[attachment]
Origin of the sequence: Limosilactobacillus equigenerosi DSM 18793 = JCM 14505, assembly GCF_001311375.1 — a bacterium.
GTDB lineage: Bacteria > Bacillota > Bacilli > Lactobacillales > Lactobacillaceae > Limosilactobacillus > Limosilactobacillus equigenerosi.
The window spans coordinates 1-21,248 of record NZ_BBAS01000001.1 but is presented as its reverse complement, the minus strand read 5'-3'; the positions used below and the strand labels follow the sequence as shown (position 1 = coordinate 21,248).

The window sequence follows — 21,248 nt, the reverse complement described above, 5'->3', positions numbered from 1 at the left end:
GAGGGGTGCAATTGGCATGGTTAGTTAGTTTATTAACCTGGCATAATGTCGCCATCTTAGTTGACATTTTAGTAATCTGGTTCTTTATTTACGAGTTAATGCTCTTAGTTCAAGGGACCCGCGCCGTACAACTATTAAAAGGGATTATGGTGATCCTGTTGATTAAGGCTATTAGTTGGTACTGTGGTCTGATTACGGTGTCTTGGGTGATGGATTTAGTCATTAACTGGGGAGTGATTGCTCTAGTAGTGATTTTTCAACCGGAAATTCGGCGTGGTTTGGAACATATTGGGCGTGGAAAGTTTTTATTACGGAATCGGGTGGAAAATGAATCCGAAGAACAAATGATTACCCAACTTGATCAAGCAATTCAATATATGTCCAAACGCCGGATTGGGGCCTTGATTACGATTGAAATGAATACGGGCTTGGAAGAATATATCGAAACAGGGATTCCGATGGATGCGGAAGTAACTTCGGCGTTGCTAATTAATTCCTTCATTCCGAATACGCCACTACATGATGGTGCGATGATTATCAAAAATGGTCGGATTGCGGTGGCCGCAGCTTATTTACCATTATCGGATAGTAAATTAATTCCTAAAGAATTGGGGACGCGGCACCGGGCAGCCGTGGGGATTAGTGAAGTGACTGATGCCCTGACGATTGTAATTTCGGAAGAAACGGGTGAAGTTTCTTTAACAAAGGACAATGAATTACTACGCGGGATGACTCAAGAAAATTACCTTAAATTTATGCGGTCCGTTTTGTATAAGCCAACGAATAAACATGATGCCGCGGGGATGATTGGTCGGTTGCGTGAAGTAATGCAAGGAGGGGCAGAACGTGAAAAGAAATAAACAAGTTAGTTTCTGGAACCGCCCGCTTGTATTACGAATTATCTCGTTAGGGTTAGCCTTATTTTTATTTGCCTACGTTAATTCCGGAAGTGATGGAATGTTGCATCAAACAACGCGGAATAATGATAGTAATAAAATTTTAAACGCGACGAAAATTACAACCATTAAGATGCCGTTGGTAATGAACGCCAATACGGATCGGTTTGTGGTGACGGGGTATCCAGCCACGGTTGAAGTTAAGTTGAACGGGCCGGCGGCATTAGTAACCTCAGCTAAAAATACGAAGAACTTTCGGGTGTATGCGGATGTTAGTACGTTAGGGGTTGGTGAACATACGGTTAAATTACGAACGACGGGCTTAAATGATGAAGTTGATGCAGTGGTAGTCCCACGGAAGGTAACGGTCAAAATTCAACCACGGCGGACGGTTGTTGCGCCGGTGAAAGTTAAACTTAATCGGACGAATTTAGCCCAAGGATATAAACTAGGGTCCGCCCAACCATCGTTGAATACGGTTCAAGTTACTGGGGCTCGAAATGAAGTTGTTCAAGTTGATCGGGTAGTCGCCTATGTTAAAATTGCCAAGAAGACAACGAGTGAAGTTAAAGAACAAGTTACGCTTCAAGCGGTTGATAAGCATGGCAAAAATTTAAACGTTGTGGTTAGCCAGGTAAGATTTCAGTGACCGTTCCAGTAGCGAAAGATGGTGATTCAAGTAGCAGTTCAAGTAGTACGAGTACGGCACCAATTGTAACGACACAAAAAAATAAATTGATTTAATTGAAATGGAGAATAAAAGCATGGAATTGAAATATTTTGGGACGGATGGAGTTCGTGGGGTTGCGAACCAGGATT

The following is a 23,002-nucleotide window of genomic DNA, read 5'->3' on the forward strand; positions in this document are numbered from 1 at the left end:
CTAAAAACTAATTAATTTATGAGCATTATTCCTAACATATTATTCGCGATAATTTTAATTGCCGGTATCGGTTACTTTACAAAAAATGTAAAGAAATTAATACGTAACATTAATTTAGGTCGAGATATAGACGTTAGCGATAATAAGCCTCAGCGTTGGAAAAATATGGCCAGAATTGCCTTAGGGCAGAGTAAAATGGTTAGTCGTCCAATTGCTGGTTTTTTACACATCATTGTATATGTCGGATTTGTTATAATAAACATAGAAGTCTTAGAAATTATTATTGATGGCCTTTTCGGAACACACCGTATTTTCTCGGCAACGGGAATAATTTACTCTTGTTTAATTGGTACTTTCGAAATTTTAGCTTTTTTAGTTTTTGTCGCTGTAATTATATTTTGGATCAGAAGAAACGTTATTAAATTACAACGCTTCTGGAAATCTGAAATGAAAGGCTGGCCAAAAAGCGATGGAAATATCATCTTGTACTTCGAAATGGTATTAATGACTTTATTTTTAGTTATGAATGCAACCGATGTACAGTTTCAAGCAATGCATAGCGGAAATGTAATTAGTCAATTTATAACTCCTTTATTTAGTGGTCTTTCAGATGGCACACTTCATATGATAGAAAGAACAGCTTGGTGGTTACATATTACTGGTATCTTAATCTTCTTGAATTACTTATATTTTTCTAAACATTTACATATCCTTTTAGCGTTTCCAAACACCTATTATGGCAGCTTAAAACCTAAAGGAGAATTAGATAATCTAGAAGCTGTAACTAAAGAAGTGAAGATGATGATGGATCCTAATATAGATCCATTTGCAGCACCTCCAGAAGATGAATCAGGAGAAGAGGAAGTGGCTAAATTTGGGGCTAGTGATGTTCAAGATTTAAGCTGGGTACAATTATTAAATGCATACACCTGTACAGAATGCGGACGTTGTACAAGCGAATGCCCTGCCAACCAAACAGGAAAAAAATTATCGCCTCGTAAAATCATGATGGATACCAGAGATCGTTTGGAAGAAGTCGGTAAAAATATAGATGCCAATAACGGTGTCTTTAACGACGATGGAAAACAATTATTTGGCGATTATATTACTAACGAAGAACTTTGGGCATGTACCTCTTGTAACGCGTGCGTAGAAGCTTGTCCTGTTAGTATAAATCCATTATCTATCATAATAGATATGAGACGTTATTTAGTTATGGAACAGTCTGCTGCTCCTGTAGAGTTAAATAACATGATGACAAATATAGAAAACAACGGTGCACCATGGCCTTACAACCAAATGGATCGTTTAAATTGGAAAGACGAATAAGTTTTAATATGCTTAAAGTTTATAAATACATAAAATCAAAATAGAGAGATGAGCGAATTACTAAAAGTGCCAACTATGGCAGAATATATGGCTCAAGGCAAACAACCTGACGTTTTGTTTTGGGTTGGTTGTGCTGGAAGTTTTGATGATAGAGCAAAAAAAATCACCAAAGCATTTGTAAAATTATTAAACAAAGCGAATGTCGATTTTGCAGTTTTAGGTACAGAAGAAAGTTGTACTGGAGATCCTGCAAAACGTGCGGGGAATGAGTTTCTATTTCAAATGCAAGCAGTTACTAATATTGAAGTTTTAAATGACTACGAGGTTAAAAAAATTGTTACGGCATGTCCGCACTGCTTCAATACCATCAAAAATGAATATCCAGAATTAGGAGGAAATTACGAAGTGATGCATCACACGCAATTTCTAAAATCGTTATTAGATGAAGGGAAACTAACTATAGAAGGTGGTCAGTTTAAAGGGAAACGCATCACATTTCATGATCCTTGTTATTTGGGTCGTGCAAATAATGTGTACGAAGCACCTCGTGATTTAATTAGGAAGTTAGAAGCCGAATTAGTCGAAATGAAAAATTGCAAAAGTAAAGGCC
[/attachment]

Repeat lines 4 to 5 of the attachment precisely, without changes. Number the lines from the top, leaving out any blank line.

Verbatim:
The window sequence follows — 21,248 nt, the reverse complement described above, 5'->3', positions numbered from 1 at the left end:
GAGGGGTGCAATTGGCATGGTTAGTTAGTTTATTAACCTGGCATAATGTCGCCATCTTAGTTGACATTTTAGTAATCTGGTTCTTTATTTACGAGTTAATGCTCTTAGTTCAAGGGACCCGCGCCGTACAACTATTAAAAGGGATTATGGTGATCCTGTTGATTAAGGCTATTAGTTGGTACTGTGGTCTGATTACGGTGTCTTGGGTGATGGATTTAGTCATTAACTGGGGAGTGATTGCTCTAGTAGTGATTTTTCAACCGGAAATTCGGCGTGGTTTGGAACATATTGGGCGTGGAAAGTTTTTATTACGGAATCGGGTGGAAAATGAATCCGAAGAACAAATGATTACCCAACTTGATCAAGCAATTCAATATATGTCCAAACGCCGGATTGGGGCCTTGATTACGATTGAAATGAATACGGGCTTGGAAGAATATATCGAAACAGGGATTCCGATGGATGCGGAAGTAACTTCGGCGTTGCTAATTAATTCCTTCATTCCGAATACGCCACTACATGATGGTGCGATGATTATCAAAAATGGTCGGATTGCGGTGGCCGCAGCTTATTTACCATTATCGGATAGTAAATTAATTCCTAAAGAATTGGGGACGCGGCACCGGGCAGCCGTGGGGATTAGTGAAGTGACTGATGCCCTGACGATTGTAATTTCGGAAGAAACGGGTGAAGTTTCTTTAACAAAGGACAATGAATTACTACGCGGGATGACTCAAGAAAATTACCTTAAATTTATGCGGTCCGTTTTGTATAAGCCAACGAATAAACATGATGCCGCGGGGATGATTGGTCGGTTGCGTGAAGTAATGCAAGGAGGGGCAGAACGTGAAAAGAAATAAACAAGTTAGTTTCTGGAACCGCCCGCTTGTATTACGAATTATCTCGTTAGGGTTAGCCTTATTTTTATTTGCCTACGTTAATTCCGGAAGTGATGGAATGTTGCATCAAACAACGCGGAATAATGATAGTAATAAAATTTTAAACGCGACGAAAATTACAACCATTAAGATGCCGTTGGTAATGAACGCCAATACGGATCGGTTTGTGGTGACGGGGTATCCAGCCACGGTTGAAGTTAAGTTGAACGGGCCGGCGGCATTAGTAACCTCAGCTAAAAATACGAAGAACTTTCGGGTGTATGCGGATGTTAGTACGTTAGGGGTTGGTGAACATACGGTTAAATTACGAACGACGGGCTTAAATGATGAAGTTGATGCAGTGGTAGTCCCACGGAAGGTAACGGTCAAAATTCAACCACGGCGGACGGTTGTTGCGCCGGTGAAAGTTAAACTTAATCGGACGAATTTAGCCCAAGGATATAAACTAGGGTCCGCCCAACCATCGTTGAATACGGTTCAAGTTACTGGGGCTCGAAATGAAGTTGTTCAAGTTGATCGGGTAGTCGCCTATGTTAAAATTGCCAAGAAGACAACGAGTGAAGTTAAAGAACAAGTTACGCTTCAAGCGGTTGATAAGCATGGCAAAAATTTAAACGTTGTGGTTAGCCAGGTAAGATTTCAGTGACCGTTCCAGTAGCGAAAGATGGTGATTCAAGTAGCAGTTCAAGTAGTACGAGTACGGCACCAATTGTAACGACACAAAAAAATAAATTGATTTAATTGAAATGGAGAATAAAAGCATGGAATTGAAATATTTTGGGACGGATGGAGTTCGTGGGGTTGCGAACCAGGATT